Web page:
Coffee Bean Prices Drop, But Some Local Businesses Not Seeing A Trickle Down
GREENLAWN, N.Y. (CBSNewYork) — Coffee beans are trading at their lowest prices in years. So when will the price drop for your morning caffeine fix?
As CBS 2’s Carolyn Gusoff reported Monday, the savings are not trickling down to the cup.
The sacks of coffee beans that Berceto Coffee roasts comes straight from the growers in Mexico, Brazil and Columbia.
But even though the average price of the beans are at a 33-month low, owner Debbie Kufner said she hasn’t seen the price she pays come down.
“Not a penny because I guess I don’t buy thousands and thousands of pounds at a time, my prices remain high,” Kufner said.
It’s the same story at cafes. The worldwide dip in coffee bean prices has not changed what the owners of Urban Coffee in Greenlawn are paying for their supplies.
“It hasn’t gone down, other costs have gone up — milk, cups, all the things that go into a cup of coffee,” said owner Alice Salzone.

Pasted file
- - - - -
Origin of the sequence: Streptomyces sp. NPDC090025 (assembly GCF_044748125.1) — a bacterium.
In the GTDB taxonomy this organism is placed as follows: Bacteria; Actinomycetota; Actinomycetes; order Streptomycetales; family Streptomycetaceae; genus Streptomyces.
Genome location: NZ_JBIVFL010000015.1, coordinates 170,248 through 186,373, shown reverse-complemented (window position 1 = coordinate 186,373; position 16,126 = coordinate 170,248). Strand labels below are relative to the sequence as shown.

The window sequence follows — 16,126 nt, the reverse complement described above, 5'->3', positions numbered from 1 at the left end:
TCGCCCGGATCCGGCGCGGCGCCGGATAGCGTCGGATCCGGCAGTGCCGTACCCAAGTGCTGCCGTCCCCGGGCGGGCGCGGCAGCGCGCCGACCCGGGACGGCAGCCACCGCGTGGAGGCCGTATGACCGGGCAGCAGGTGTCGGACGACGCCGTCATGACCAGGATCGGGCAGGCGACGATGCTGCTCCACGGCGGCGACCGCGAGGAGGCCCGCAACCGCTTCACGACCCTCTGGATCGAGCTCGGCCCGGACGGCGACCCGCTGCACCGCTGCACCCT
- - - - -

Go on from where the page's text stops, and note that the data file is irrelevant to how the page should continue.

“The larger chains are reaping the benefits because they’re buying in bulk. It’s not funneling down to the mom-and-pop stores,” Louie Salzone added.
Coffee beans are traded on the futures exchange, where prices have fallen because there’s far more supply than demand.
Hofstra University business professor Dr. Barry Berman said unlike gasoline, consumers don’t see the fluctuations in the price of a cup of coffee every time the futures price drops.
“The flip side, though, is if the cost of coffee went up, would we now pay a premium for that coffee?” Berman said.
The coffee giants would not discuss pricing, but a Starbucks spokesman said: “Coffee commodity costs are only part of our value equation. Our cost of doing business includes operating expenses such as rent, distribution, materials.”
It could be a short-lived dilemma. Just as coffee bean prices are at a record low, there is a fungus that’s spreading through Central America that could lower supplies and raise prices yet again.
According to the International Coffee Organization, the coffee bean glut is due to increased output from Columbia.
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